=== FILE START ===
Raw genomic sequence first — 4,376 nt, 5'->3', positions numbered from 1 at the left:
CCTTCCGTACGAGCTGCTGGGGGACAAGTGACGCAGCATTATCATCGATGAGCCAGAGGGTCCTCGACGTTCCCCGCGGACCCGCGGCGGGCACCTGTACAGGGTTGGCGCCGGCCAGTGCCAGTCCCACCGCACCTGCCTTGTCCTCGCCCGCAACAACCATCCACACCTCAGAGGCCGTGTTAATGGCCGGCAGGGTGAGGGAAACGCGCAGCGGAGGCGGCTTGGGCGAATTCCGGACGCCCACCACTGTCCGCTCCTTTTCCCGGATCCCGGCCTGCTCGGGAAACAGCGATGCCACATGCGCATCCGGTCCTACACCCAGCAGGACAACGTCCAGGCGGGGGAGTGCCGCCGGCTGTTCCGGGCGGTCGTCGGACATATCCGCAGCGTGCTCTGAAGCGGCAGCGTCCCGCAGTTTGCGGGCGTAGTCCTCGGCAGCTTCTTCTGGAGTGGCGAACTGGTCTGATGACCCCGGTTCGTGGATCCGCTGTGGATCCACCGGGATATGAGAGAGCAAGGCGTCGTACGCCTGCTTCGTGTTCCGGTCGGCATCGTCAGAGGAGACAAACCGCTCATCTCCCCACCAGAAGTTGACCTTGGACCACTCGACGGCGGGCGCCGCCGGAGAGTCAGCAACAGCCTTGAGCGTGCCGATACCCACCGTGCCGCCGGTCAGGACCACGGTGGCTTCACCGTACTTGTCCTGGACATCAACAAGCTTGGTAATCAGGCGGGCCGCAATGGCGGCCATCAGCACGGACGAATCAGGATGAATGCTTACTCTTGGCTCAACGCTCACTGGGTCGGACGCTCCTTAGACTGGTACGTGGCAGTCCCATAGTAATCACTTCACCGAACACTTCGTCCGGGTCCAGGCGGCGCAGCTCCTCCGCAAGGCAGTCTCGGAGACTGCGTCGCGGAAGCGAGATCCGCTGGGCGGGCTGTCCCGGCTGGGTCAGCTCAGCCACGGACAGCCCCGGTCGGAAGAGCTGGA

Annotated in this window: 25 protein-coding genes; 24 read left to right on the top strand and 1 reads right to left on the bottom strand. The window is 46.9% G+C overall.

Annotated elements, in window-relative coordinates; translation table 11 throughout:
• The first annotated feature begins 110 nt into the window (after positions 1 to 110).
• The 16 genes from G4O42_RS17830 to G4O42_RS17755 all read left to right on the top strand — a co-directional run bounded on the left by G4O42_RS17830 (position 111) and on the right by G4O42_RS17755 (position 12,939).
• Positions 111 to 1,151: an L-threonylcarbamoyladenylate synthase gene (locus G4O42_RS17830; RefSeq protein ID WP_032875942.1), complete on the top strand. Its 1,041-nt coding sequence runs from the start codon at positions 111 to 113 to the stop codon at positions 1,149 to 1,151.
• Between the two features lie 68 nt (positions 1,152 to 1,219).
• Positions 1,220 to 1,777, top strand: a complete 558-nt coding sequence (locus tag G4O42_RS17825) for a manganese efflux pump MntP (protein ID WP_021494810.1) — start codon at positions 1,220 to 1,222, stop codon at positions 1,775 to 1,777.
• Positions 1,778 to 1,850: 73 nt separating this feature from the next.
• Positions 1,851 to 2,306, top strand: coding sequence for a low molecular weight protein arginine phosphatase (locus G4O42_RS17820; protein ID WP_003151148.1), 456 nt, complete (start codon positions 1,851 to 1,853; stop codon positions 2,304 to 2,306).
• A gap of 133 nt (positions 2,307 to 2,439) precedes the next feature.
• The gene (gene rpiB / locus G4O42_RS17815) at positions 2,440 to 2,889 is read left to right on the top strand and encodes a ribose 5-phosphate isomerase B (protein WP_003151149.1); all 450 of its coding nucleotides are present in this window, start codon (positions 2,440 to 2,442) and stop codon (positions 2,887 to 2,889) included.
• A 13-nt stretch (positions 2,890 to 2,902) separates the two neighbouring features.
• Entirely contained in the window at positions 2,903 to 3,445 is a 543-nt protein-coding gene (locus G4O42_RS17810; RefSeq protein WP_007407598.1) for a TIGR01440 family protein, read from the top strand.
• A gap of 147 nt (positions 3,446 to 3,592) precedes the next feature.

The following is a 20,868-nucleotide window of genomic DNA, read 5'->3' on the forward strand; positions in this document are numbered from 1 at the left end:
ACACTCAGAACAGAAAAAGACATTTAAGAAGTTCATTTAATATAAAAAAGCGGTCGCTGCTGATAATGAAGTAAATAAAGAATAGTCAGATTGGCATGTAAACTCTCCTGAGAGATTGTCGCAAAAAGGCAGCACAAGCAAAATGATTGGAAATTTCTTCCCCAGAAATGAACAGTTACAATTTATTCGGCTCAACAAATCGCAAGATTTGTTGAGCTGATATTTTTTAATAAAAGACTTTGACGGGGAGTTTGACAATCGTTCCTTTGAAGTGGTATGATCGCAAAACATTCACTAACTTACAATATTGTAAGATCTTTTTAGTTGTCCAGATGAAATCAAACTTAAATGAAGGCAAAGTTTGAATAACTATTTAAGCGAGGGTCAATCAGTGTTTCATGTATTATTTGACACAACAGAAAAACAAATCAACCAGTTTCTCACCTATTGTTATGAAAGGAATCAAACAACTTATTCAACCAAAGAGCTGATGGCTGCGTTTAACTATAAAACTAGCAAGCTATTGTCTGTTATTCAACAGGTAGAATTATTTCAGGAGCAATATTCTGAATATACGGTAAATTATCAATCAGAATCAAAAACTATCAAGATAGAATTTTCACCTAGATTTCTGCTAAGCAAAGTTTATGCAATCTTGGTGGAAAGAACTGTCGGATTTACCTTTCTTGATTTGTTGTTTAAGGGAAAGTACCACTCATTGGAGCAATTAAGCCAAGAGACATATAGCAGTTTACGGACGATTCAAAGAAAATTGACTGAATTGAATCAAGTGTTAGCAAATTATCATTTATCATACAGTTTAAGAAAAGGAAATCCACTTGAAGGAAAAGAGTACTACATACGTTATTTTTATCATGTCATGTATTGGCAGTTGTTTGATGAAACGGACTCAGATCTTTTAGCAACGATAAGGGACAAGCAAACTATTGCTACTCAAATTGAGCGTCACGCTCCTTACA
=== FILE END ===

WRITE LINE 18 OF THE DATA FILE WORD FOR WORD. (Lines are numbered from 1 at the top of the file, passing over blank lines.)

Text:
ACACTCAGAACAGAAAAAGACATTTAAGAAGTTCATTTAATATAAAAAAGCGGTCGCTGCTGATAATGAAGTAAATAAAGAATAGTCAGATTGGCATGTAAACTCTCCTGAGAGATTGTCGCAAAAAGGCAGCACAAGCAAAATGATTGGAAATTTCTTCCCCAGAAATGAACAGTTACAATTTATTCGGCTCAACAAATCGCAAGATTTGTTGAGCTGATATTTTTTAATAAAAGACTTTGACGGGGAGTTTGACAATCGTTCCTTTGAAGTGGTATGATCGCAAAACATTCACTAACTTACAATATTGTAAGATCTTTTTAGTTGTCCAGATGAAATCAAACTTAAATGAAGGCAAAGTTTGAATAACTATTTAAGCGAGGGTCAATCAGTGTTTCATGTATTATTTGACACAACAGAAAAACAAATCAACCAGTTTCTCACCTATTGTTATGAAAGGAATCAAACAACTTATTCAACCAAAGAGCTGATGGCTGCGTTTAACTATAAAACTAGCAAGCTATTGTCTGTTATTCAACAGGTAGAATTATTTCAGGAGCAATATTCTGAATATACGGTAAATTATCAATCAGAATCAAAAACTATCAAGATAGAATTTTCACCTAGATTTCTGCTAAGCAAAGTTTATGCAATCTTGGTGGAAAGAACTGTCGGATTTACCTTTCTTGATTTGTTGTTTAAGGGAAAGTACCACTCATTGGAGCAATTAAGCCAAGAGACATATAGCAGTTTACGGACGATTCAAAGAAAATTGACTGAATTGAATCAAGTGTTAGCAAATTATCATTTATCATACAGTTTAAGAAAAGGAAATCCACTTGAAGGAAAAGAGTACTACATACGTTATTTTTATCATGTCATGTATTGGCAGTTGTTTGATGAAACGGACTCAGATCTTTTAGCAACGATAAGGGACAAGCAAACTATTGCTACTCAAATTGAGCGTCACGCTCCTTACA